Chinese Medicated Diet A Historical Perspective

Dr.Wu Boping


Chinese medicated diet is not a simple combination of food and Chinese herbs, but a special highly finished diet made from Chinese herbs, food and condiments under the theoretical guidance of diet preparation based on differentiation of symptoms and signs of traditional Chinese medicine (TCM). It has not only the efficiency of medicine but also the delicacy of food, and can be used to prevent and cure disease, build up one's health and prolong one's life.

Ancient Writings

Chinese medicated diet has a long history. The ancient legend "Shennong Tastes a Hundred Grasses" shows that early in remote antiquity the Chinese nation began to explore the function of food and medicaments, hence the saying "Traditional Chinese medicine and diet both originate from the practice and experience in daily life." In the Zhou Dynasty, one thousand or more years B.C., there were four kinds of royal doctors. One type, the dietetic doctor, was in charge of the emperor's health care and health preservation, and was responsible for preparing diets for him. In The Yellow Emperor's Internal Classic, a medical classic on TCM which appeared approximately in the Warring States Period, several medicated diet prescriptions were recorded. Shennong's Herbal Classic, published approximately in the Qin and Han Periods, is the extant earliest monograph on materia medica. Many sorts of medicaments, both herbs and food, were recorded, such as Chinese-date, sesame seed, Chinese Yam, grape, walnut kernel, lily bulb, fresh ginger, Job's-tears seed, etc.

English Name Latin Name
Chinese Date Fructus Ziziphi Jujubae
sesame seed Semen Sesami
Chinese Yam Rhizoma Dioscoreae
grape Vitis
walnut kernel Semen Juglandis
lily bulb Bulbus Lilii
fresh ginger Rhizoma Zingiberis Recens
Job's-tears seeds Semen Coicis


In the book Treatise on Febrile and Miscellaneous Diseases written by Zhang Zhongjing, a noted medical man, in the East Han Dynasty, some important medicated diet recipes were recorded. These include recipes such as Soup of Chinese Angelica root, Fresh Ginger and Mutton (Danggui Sheng jiang Yangrou Tang), Soup of Lily bulb and Yolk (Baihe Jizihuang Tang), Decoction of Pigskin (Zhufu Tang), etc., all of which now still have important values.

Sun Simiao, a well-known doctor in the Tang Dynasty, listed and discussed such questions as the dietetic treatment for senile health care and health preservation in his books Prescriptions Worth a Thousand Gold for Emergencies and A Supplement to Essential Prescriptions Worth a Thousand Gold for Emergencies. These two books were substantial in medicated diet prescriptions. According to history books, up to the period of the Sui and Tang Dynasties more than sixty kinds of books on dietetic treatment had been published. Unfortunately, most of them are lost. The book Dietotherapy of Materia Medica by Meng Xian in the Tang Dynasty has had a great influence on later generations. It is the earliest monograph on dietetic treatment still in existence.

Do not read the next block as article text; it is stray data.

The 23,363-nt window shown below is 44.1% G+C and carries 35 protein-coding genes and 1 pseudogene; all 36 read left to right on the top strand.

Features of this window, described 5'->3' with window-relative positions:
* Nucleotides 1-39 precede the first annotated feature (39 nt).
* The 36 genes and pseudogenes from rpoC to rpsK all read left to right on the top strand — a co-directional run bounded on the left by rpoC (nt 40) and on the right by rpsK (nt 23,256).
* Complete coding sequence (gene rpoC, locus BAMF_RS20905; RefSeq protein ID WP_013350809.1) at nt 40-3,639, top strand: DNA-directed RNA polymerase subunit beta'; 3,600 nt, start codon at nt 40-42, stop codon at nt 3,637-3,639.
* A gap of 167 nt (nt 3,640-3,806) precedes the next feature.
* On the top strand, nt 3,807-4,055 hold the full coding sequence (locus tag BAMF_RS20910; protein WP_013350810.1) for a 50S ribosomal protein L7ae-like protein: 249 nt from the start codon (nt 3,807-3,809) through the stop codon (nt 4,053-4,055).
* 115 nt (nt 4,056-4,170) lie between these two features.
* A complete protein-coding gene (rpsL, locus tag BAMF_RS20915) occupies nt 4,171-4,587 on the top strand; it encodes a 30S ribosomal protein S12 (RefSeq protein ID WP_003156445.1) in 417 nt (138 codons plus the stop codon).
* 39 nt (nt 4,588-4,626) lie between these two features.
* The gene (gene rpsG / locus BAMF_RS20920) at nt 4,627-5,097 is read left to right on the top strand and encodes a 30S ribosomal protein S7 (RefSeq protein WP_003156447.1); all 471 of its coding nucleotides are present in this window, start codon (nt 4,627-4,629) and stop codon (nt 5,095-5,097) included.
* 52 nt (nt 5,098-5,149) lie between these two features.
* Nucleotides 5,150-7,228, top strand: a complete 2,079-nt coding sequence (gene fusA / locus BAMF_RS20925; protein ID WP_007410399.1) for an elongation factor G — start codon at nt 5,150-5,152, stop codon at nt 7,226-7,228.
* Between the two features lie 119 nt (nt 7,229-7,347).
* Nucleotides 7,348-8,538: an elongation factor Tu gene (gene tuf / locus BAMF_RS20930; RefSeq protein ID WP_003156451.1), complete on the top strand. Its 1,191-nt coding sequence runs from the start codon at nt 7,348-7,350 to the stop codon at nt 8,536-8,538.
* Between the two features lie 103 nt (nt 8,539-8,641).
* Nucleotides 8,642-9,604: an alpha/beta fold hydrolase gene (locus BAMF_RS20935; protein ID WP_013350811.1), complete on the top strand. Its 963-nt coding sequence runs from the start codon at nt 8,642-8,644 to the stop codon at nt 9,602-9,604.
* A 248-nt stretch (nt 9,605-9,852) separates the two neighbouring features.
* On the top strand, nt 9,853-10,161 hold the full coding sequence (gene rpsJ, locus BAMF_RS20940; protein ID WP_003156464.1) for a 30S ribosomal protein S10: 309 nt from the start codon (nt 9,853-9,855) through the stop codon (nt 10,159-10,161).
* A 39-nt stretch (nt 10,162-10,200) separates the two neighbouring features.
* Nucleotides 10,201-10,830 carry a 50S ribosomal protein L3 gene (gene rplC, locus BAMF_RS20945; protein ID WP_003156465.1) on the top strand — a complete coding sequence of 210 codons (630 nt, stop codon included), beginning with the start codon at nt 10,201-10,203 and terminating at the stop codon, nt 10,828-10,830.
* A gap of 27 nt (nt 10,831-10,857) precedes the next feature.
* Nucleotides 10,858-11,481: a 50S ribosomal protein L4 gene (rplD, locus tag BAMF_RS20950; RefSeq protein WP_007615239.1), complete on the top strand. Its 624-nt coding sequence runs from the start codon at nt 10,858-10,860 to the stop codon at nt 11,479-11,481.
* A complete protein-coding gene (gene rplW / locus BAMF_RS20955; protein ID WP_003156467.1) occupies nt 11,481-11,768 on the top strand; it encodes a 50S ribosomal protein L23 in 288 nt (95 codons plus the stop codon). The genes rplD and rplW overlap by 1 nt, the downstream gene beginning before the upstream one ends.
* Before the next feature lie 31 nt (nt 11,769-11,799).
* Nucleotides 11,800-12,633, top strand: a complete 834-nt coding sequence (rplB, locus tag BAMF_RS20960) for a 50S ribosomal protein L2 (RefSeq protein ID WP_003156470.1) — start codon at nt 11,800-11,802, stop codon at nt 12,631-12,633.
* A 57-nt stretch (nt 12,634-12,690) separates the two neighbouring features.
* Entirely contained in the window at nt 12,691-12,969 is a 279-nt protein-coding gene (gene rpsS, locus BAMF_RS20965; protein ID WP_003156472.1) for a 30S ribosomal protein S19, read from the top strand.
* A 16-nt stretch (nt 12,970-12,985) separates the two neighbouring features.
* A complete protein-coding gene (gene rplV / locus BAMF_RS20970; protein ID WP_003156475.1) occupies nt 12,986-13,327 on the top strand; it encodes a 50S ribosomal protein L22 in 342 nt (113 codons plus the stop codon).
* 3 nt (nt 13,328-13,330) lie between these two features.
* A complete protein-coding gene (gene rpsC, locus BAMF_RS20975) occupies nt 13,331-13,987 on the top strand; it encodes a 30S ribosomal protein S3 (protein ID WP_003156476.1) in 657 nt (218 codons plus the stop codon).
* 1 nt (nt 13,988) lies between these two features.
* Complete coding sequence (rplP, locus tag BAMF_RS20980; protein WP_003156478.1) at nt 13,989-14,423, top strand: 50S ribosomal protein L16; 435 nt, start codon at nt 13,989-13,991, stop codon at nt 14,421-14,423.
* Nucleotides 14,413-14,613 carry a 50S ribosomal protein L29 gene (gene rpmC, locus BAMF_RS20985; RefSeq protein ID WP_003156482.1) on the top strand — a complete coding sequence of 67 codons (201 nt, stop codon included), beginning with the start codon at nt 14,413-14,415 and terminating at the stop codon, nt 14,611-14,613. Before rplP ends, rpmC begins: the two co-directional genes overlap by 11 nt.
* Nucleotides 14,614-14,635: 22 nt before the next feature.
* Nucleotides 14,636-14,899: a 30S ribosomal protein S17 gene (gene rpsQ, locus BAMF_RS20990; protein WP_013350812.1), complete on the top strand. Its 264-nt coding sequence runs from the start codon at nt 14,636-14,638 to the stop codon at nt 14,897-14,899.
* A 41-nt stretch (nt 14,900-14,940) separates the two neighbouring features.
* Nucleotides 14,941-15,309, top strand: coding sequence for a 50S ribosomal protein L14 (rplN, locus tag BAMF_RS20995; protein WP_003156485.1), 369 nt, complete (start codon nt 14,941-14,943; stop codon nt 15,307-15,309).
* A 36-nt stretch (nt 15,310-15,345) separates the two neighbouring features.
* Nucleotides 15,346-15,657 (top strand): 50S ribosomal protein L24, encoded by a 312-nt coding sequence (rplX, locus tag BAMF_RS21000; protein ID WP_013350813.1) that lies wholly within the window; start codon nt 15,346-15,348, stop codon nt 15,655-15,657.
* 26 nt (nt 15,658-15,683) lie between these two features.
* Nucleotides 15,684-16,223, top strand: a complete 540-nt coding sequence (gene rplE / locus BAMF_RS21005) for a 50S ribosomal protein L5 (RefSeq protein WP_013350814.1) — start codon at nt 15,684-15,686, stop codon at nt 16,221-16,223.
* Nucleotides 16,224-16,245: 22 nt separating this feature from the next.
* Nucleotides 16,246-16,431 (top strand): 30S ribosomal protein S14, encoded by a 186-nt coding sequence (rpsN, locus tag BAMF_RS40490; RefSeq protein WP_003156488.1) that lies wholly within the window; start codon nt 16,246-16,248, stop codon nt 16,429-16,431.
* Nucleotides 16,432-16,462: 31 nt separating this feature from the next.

In the Song Dynasty, Wang Huaiyin and some others wrote Peaceful Holy Benevolent Prescriptions, in which they discussed medicated diet treatment for many diseases. A Book on How to Help the Old to Preserve Health and Our Kith and Kin to Prolong their Lives by Chen Zhi is an extant early monograph on gerontology in China. Of all the prescriptions recorded in it, 70% are about medicated diet. It is emphasized in this book that "dietetic therapy should go first for any senile diseases, and then followed by medicine if they are not cured."

In Principles of Correct Diet, a monograph on medicated diet, by Hu Sihui, a royal doctor in the Yuan Dynasty, oceans of medicated diet prescriptions and dietetic drugs were recorded. In addition, some dietary contraindications such as in pregnancy, for wet nurses, for drinking, etc., were also discussed in this book. 

In the Ming Dynasty, Li Shizhen collected and recorded in his Compendium of Materia Medica many medicated diet prescriptions. Dozens of these were about medicated gruel alone and another large number touched on nothing other than medicated wine. In Eight Essays on Life Preservation, a monograph on preserving health in the Ming Dynasty, many medicated diets on health care and preserving health were recorded too.